World Press Photo, who has selected VII Photo co-founder Gary Knight as chair of its 2014 contest, has announced a change of rules regarding “the permissible levels in post-processing of image files” submitted following this year’s intense debate about manipulation in photojournalism
Earlier this year, World Press Photo was forced to re-evaluate the integrity of its winning image following false allegations of forgery leveraged against photographer Paul Hansen. While a panel of forensic analysts found that the image had not been digitally manipulated, it concluded that the image had gone through “a fair amount of post-production, in the sense that some areas [had] been made lighter and others darker,” wrote Eduard de Kam, a digital photography expert at the Dutch Institute for Digital Photography.
The allegations were at the centre of an intense debate about the increasing post-production practice in photojournalism, as discussed in a BJP article published last May.
Now, World Press Photo has confirmed that it will introduce new rules for its 2014 contest. “There has been a lot of discussion and widespread speculation regarding the permissible levels in post-processing of image files in the contest,” Michiel Munneke, World Press Photo’s managing director. “We have evaluated the contest rules and protocols and examined how to create more transparency, and we have changed the procedures for examining the files during the judging.”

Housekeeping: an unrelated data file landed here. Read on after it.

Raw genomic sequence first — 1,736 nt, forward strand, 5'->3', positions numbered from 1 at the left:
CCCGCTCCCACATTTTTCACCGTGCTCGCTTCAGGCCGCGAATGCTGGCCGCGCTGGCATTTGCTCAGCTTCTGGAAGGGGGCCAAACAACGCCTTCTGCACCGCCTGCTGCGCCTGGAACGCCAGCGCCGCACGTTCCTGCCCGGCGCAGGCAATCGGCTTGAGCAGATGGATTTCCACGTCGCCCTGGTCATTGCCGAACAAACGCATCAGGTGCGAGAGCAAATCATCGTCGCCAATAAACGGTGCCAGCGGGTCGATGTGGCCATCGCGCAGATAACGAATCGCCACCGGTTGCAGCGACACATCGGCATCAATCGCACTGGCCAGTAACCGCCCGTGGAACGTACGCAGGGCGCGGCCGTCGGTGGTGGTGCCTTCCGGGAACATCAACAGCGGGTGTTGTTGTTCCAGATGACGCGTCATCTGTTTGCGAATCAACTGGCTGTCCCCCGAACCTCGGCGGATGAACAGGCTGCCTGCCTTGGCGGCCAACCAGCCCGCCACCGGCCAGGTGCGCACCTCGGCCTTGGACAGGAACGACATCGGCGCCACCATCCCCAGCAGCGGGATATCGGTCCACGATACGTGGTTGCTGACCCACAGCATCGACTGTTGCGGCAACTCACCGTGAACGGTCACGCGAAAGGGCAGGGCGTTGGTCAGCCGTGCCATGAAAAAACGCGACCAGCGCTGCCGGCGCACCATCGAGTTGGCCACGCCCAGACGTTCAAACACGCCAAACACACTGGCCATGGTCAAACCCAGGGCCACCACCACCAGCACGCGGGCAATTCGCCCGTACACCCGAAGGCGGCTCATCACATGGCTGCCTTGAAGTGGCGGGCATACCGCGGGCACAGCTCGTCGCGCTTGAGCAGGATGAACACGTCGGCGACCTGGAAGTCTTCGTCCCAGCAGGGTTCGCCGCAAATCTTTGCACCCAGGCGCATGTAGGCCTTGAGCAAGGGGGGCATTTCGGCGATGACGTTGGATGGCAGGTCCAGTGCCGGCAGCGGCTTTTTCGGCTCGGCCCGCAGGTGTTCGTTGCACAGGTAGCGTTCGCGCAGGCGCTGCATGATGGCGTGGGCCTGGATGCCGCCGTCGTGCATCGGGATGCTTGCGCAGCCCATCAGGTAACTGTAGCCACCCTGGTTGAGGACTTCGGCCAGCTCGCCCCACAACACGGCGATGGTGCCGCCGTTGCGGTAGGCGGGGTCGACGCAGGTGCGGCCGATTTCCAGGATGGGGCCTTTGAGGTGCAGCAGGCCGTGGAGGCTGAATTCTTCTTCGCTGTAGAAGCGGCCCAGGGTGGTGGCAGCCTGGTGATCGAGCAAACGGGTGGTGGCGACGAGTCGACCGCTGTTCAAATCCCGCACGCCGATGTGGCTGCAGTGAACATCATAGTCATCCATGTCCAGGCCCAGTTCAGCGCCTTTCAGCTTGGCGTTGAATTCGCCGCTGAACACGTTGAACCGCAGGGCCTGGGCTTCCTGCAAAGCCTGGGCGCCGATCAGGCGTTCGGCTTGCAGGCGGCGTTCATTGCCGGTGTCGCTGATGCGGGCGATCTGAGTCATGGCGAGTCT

He continues: “We will announce further details when the 2014 Photo Contest opens for entries later this year, but the bottom line is that we will need to be able to rely on the integrity and professionalism of the participating photographers.”
The contest will be calling for entries in December with a 15 January 2014 deadline. The winners will be selected by a jury chaired by VII Photo’s co-founder Gary Knight.
“The World Press Photo contest evolves every year as it seeks to adapt to the rapid changes in the media landscape,” says Knight in a press statement. “The very definition of what constitutes the press or what is a photograph has transformed since the Award was instituted. World Press Photo takes its role as the world’s most prestigious and multi-genre global photojournalism award very seriously and, as I look forward to chairing the jury again, there are new categories and a more diverse demographic of jurors to adapt to this changing topography.”
For more information, visit www.worldpressphoto.org.
Take a look at some of fashion campaigns that were banned in the UK and elsewhere.
Tom Ford: Shot by Terry Richardson in 2007, this provocative Tom Ford campaign was criticized for its pornographic approach and was subsequently banned in several countries.
Levis: Banned in the UK, this advert from Levis went viral online. Featuring a supposedly blind man watching a woman strip in a public toilet, it has had over 26 millions views to date.
Part of Diesels ”Kick Ass” campaign. With the tagline ”Diesel Sneakers. Not made for Running. (Great for Kicking Asses)”, it was never released on TV but went viral online.
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